Monday, December 17, 2012

Betsy's Amazing Vegan Couscous

My tennis friend, Betsy, plays a really mean game of tennis, but who knew she also makes an equally mean vegan couscous?  Betsy made the most delicious couscous salad for our post-match feast last week, and generously offered to share it up here on the Vegan Next Door’s blog.  It was flavored beautifully – a little bit sweet, a little bit savory, with a little bit of crunch.  It looked as good as it tasted – which is probably why the massive bowl of couscous was a bigger hit than all the Christmas cookies!

1 box of couscous (plain…not flavored, ~17 oz) cooked then left to cool.
1½ cups of any combination of chopped yellow, red and orange peppers
1 ¼ cups toasted, slivered almonds
1-1 1/4 cups currants or golden raisins
3 Roma tomatoes, diced
1 cup chopped green onion (white and green parts)
1 15 oz. can low-salt garbanzo beans, drained and rinsed
1/3 cup chopped parsley

1/3 cup olive oil
1/3 cup fresh lemon juice
¾ t. cumin
¾ t. curry powder

Whisk dressing ingredients together until well blended. Pour on salad just before serving, then stir well. Serve at room temperature.

PS.  As you all know, I am not a big fan of oil.  However, this recipe literally makes about 14 servings (I’m not kidding) so each serving probably has about ½ of a teaspoon of oil or something minor.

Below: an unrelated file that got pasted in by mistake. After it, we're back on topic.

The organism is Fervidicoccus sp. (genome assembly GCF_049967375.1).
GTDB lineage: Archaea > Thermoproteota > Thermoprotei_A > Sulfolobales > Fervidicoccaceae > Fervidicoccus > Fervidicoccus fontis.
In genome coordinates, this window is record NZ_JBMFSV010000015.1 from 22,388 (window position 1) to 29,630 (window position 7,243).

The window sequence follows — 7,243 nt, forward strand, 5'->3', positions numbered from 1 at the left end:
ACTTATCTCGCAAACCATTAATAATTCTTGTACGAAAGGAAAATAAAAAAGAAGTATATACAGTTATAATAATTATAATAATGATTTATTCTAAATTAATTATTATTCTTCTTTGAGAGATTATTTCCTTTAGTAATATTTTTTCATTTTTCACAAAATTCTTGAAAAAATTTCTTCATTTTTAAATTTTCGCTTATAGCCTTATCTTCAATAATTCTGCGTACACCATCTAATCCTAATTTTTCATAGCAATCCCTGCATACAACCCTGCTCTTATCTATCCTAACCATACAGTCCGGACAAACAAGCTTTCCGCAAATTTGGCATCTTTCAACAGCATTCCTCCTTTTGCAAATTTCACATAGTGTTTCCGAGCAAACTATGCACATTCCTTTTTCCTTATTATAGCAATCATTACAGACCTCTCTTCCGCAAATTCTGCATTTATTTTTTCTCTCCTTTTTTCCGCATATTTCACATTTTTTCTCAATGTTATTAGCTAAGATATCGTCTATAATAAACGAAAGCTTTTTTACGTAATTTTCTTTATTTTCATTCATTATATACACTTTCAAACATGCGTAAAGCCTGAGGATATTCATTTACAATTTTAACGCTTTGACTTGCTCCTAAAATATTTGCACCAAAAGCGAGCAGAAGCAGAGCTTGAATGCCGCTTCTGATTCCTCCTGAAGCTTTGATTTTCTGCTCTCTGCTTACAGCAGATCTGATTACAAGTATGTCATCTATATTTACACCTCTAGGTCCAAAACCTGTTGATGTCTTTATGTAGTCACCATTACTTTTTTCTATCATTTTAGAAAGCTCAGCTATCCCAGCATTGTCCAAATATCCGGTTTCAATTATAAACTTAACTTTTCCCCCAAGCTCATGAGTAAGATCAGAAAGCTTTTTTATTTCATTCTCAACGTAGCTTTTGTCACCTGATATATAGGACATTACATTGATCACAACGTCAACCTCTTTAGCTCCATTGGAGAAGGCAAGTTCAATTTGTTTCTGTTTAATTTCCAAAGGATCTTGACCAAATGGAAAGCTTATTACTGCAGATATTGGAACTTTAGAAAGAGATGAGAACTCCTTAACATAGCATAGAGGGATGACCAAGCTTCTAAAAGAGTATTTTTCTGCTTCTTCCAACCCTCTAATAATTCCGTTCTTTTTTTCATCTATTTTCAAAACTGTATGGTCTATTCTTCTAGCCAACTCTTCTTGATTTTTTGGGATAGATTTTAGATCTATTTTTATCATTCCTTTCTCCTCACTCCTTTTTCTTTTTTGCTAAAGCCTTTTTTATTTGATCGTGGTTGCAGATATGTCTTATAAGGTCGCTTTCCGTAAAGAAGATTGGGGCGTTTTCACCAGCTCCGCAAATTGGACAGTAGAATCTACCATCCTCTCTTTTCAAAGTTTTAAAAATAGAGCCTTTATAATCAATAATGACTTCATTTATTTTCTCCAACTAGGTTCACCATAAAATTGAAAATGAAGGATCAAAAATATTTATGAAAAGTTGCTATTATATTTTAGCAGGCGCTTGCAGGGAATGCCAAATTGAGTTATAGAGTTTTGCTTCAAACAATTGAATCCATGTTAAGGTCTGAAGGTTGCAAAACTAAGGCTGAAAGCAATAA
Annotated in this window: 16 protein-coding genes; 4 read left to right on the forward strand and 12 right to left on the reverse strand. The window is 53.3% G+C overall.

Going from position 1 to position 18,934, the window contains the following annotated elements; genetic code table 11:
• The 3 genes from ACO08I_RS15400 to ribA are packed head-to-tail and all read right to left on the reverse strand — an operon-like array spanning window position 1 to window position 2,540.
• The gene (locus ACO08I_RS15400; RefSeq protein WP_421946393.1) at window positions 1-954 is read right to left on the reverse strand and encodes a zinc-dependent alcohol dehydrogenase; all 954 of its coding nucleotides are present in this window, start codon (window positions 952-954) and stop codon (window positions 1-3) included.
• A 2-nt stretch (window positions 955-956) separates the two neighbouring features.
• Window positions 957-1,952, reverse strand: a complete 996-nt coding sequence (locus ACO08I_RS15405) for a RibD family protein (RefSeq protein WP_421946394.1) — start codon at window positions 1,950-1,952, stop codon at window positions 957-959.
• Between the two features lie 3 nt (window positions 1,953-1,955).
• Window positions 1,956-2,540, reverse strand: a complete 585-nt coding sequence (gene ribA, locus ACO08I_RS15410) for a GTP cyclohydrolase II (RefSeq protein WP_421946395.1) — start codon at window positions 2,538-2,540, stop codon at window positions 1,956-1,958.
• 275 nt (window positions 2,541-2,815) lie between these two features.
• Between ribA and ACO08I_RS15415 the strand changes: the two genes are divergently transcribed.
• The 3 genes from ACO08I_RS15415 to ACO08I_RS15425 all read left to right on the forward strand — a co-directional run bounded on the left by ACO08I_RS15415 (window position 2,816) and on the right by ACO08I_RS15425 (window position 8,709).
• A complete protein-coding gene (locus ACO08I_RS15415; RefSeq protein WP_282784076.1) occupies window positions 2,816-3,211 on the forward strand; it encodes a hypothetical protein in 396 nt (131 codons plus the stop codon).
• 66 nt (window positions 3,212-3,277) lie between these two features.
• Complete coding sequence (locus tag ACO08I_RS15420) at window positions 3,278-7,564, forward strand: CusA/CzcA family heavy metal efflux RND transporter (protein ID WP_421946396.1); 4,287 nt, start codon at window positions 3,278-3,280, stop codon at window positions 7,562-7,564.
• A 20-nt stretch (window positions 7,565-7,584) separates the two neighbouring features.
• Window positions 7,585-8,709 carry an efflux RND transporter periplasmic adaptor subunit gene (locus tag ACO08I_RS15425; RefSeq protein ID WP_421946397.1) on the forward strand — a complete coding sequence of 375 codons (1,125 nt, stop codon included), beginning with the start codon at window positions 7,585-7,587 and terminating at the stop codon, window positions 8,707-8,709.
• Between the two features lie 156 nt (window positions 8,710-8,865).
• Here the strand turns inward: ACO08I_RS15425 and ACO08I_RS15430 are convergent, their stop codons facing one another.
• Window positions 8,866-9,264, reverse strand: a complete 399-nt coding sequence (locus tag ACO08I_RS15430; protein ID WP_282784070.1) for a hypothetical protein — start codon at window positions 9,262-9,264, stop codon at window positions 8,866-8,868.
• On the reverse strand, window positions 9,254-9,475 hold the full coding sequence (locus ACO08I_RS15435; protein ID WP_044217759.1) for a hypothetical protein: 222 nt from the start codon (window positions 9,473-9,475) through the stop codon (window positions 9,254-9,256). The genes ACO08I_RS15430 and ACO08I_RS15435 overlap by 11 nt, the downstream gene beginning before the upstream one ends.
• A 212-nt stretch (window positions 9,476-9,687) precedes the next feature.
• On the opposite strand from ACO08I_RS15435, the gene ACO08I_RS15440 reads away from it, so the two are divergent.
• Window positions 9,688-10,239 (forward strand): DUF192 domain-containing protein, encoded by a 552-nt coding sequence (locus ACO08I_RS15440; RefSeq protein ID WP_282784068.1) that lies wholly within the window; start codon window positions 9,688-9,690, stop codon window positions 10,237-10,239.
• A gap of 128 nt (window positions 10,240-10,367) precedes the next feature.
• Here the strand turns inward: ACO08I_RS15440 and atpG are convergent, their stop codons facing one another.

Wednesday, December 5, 2012

Nope - Oil is Still Not Healthy!

I’ve already blogged on the vagaries of oil.  You’ll remember back in October of 2011 I made some salient points about the research on oil:

  • The Lyon Heart Study turned olive oil into a health food when they found that the Mediterranean Diet, high in olive oil, helped people who had had at least one previous heart attack reduce their chance of further cardiac events by 50-70%.  HOWEVER, what you never heard was that a full 25% - one out of every four people on the Mediterranean diet – still had another heart event or died.  (de Lorgeril, et al.  Mediterranean Diet, Traditional Risk Factors, and the Rate of Cardiovascular Complications After Myocardial Infarction; Final Report of the Lyon diet Heart Study.  Circulation, 1999 Feb 16;99(6):779-85.)
  • Dr. Caldwell Esselstyn, on the other hand, published his results of patients who had had an average of three previous cardiac events before he put them on a vegan diet with no added fat – including oil – and not one patient ever had another cardiac event in twelve years!  (Esselstyn CB Jr.  Updating a 12-year experience with arrest and reversal therapy for coronary heart disease (an overdue requiem for palliative cardiology).  Am J Cardiology.  1999 Aug, 84(3):Pages 339-341)
  • In yet another study, students were assigned to a group who ate a fat free breakfast of 900 calories versus a fatty breakfast of 900 calories.  The arteries of the group that had no fat in their breakfast bounced right back after being constricted for five minutes; but the arteries of the group that had the fatty breakfast took up to six hours to regain their ability to dilate and contract normally.  All oil is 100% fat.  Even olive oil.  (Vogel RA.  Brachial artery ultrasound: a noninvasive tool in the assessment of triglyceride-rich lipoproteins.  Clin Cardiol.  1999 Jun;22(6 Suppl):II34-9.)